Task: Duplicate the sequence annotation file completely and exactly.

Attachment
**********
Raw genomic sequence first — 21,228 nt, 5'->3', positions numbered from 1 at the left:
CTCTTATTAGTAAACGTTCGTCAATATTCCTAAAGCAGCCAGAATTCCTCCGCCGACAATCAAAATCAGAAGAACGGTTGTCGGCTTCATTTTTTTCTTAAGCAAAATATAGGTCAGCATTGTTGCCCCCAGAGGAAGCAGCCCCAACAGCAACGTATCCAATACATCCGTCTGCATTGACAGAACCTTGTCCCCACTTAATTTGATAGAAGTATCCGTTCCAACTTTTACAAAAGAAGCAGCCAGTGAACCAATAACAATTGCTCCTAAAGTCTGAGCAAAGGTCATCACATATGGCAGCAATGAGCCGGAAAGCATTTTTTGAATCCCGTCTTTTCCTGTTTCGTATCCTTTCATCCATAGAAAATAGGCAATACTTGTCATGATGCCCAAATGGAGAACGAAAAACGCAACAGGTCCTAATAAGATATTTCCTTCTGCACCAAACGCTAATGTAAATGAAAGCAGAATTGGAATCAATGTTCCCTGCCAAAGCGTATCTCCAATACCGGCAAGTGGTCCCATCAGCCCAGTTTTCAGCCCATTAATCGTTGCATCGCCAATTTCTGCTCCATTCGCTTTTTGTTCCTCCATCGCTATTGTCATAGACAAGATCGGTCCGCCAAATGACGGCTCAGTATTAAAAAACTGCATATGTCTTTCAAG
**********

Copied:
Raw genomic sequence first — 21,228 nt, 5'->3', positions numbered from 1 at the left:
CTCTTATTAGTAAACGTTCGTCAATATTCCTAAAGCAGCCAGAATTCCTCCGCCGACAATCAAAATCAGAAGAACGGTTGTCGGCTTCATTTTTTTCTTAAGCAAAATATAGGTCAGCATTGTTGCCCCCAGAGGAAGCAGCCCCAACAGCAACGTATCCAATACATCCGTCTGCATTGACAGAACCTTGTCCCCACTTAATTTGATAGAAGTATCCGTTCCAACTTTTACAAAAGAAGCAGCCAGTGAACCAATAACAATTGCTCCTAAAGTCTGAGCAAAGGTCATCACATATGGCAGCAATGAGCCGGAAAGCATTTTTTGAATCCCGTCTTTTCCTGTTTCGTATCCTTTCATCCATAGAAAATAGGCAATACTTGTCATGATGCCCAAATGGAGAACGAAAAACGCAACAGGTCCTAATAAGATATTTCCTTCTGCACCAAACGCTAATGTAAATGAAAGCAGAATTGGAATCAATGTTCCCTGCCAAAGCGTATCTCCAATACCGGCAAGTGGTCCCATCAGCCCAGTTTTCAGCCCATTAATCGTTGCATCGCCAATTTCTGCTCCATTCGCTTTTTGTTCCTCCATCGCTATTGTCATAGACAAGATCGGTCCGCCAAATGACGGCTCAGTATTAAAAAACTGCATATGTCTTTCAAG